Crypto-Mining Is A Growing Epidemic

Crypto-mining malware has continued to grow globally, with 23% of organisations worldwide affected by the Coinhive variant during January.

That’s according to CheckPoint’s Global Threat Impact Index, which shows three different variants of crypto-mining code in its top 10 most-prevalent rankings. In addition to Coinhive impacting more than one in five organisations, JSEcoin (a JavaScript miner that can be embedded in websites) was in fifth place and Cryptoloot (which targets PCs) was in ninth.

Coinhive, presently the No.1 most prevalent malware, performs online mining of Monero cryptocurrency when a user visits a web page. Implanted JavaScript uses the computational resources of the end user’s machines to mine coins, impacting system performance. 

While it’s offered as a legitimate service for webmasters looking for a monetisation alternative to advertising, criminals often embed it into websites without the site knowing, and unscrupulous websites use it without letting site visitors know.

“Over the past three months, crypto-mining malware has steadily become an increasing threat to organisations, as criminals have found it to be a lucrative revenue stream,” said Maya Horowitz, threat intelligence group manager at Check Point.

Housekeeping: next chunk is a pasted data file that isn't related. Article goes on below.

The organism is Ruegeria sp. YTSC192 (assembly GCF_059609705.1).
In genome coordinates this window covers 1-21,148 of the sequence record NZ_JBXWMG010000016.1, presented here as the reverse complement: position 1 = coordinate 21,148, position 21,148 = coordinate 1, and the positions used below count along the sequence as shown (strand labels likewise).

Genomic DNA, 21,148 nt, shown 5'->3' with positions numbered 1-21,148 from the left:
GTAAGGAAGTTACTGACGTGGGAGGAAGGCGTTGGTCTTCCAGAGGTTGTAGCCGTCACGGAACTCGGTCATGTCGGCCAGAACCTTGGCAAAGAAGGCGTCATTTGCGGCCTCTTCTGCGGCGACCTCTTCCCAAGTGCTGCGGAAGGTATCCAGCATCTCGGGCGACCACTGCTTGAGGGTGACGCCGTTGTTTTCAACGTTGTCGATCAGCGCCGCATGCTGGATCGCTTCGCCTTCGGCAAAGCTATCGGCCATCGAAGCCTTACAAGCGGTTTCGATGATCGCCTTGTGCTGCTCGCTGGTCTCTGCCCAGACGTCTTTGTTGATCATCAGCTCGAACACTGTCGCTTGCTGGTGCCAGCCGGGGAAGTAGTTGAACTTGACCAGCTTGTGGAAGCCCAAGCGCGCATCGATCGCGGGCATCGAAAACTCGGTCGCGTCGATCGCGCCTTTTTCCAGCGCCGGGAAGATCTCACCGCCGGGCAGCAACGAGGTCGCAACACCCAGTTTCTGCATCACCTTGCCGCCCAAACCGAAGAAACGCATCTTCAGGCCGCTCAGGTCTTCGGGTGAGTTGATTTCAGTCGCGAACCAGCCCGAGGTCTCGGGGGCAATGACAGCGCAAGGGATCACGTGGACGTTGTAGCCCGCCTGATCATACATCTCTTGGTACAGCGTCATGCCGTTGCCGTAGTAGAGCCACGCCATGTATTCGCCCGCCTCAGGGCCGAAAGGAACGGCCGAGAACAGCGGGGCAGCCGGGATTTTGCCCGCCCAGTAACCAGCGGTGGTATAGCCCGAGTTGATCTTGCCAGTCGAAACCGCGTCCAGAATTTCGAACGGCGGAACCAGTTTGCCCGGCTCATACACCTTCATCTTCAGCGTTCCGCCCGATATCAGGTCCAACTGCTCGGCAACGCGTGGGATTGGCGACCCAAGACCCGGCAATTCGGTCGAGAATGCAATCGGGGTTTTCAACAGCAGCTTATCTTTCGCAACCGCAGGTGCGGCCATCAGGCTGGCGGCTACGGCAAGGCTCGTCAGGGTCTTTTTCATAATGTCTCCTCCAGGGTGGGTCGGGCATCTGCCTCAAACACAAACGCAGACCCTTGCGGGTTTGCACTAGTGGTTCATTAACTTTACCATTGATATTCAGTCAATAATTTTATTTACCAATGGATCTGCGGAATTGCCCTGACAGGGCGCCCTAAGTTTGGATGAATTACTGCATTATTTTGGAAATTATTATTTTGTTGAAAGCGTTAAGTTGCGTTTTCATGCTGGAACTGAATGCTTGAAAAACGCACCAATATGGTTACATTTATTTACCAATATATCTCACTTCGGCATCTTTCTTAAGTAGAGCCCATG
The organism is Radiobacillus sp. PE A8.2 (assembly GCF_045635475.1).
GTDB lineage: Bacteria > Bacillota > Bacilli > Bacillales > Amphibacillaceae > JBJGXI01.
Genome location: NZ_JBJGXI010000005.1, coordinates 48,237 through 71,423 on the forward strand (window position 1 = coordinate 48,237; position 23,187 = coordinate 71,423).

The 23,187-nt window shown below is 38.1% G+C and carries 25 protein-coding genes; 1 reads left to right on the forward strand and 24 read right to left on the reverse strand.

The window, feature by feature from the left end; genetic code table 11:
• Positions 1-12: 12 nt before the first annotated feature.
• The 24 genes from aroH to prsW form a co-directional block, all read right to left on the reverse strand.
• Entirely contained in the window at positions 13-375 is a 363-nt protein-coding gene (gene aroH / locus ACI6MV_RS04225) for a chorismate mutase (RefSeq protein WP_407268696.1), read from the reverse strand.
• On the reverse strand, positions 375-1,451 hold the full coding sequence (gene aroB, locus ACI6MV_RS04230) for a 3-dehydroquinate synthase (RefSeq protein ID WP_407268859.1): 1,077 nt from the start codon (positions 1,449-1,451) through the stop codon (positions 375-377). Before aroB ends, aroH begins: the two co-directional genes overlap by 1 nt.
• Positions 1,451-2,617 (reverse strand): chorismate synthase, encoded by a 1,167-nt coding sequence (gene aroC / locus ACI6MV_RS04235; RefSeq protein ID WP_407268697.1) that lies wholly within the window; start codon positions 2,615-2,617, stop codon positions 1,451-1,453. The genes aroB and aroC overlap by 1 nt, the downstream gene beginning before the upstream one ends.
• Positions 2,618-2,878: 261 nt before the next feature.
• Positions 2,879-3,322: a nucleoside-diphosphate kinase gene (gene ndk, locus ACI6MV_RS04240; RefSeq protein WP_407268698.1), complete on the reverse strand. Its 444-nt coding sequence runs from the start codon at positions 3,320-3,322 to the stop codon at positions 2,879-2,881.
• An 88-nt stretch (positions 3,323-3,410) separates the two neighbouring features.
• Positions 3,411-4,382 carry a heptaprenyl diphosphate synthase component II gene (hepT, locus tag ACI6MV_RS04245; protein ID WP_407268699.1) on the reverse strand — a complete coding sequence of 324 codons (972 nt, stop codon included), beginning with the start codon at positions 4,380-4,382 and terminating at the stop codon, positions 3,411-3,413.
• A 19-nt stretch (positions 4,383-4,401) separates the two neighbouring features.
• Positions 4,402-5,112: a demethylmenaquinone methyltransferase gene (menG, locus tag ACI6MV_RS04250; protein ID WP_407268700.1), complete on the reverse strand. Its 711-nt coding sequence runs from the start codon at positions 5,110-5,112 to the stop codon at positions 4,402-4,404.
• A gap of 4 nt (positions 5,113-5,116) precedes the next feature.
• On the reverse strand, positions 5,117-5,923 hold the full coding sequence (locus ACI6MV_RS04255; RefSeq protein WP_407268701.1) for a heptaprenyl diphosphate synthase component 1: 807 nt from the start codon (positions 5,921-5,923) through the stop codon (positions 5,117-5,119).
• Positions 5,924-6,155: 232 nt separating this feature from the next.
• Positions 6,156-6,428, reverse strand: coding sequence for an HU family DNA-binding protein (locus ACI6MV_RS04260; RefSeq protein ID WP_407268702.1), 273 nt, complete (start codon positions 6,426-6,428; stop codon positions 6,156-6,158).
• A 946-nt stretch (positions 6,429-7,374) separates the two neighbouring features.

“It is particularly challenging to protect against, as it is often hidden in websites, enabling hackers to use unsuspecting victims to tap into the huge CPU resource that many enterprises have available. As such, it is critical that organisations have the solutions in place that protect against these stealthy cyber-attacks.”

In addition to crypto-miners, Check Point researchers also discovered that 21% of organisations have still failed to deal with machines infected with the malware. 

Fireball, which came in at No. 2 in the rankings, manipulates victims’ browsers and turns their default search engines and homepages into fake search engines, which simply redirect the queries to either or to generate ad revenue. 

It also can be used as a full-functioning malware downloader capable of executing any code on victims’ machines. It was first discovered in May 2017 and severely impacted organisations during summer of 2017. The Rig Exploit Kit came in third for January, impacting 17% of organisations. Rig delivers exploits for Flash, Java, Silverlight and Internet Explorer.

On the mobile front, Lokibot, an Android banking Trojan, was the most popular malware used to attack organisations’ mobile estates. The code steals information, but it can also turn into a ransomware that locks the phone.

Lokibot was followed by the Triada and Hiddad mobile malwares in January. Triada is a modular backdoor for Android, which grants super user privileges to downloaded malware. Hiddad is also an Android malware, focused on trojanising legitimate apps then releasing them to a third-party store.

Infosecurity Magazine

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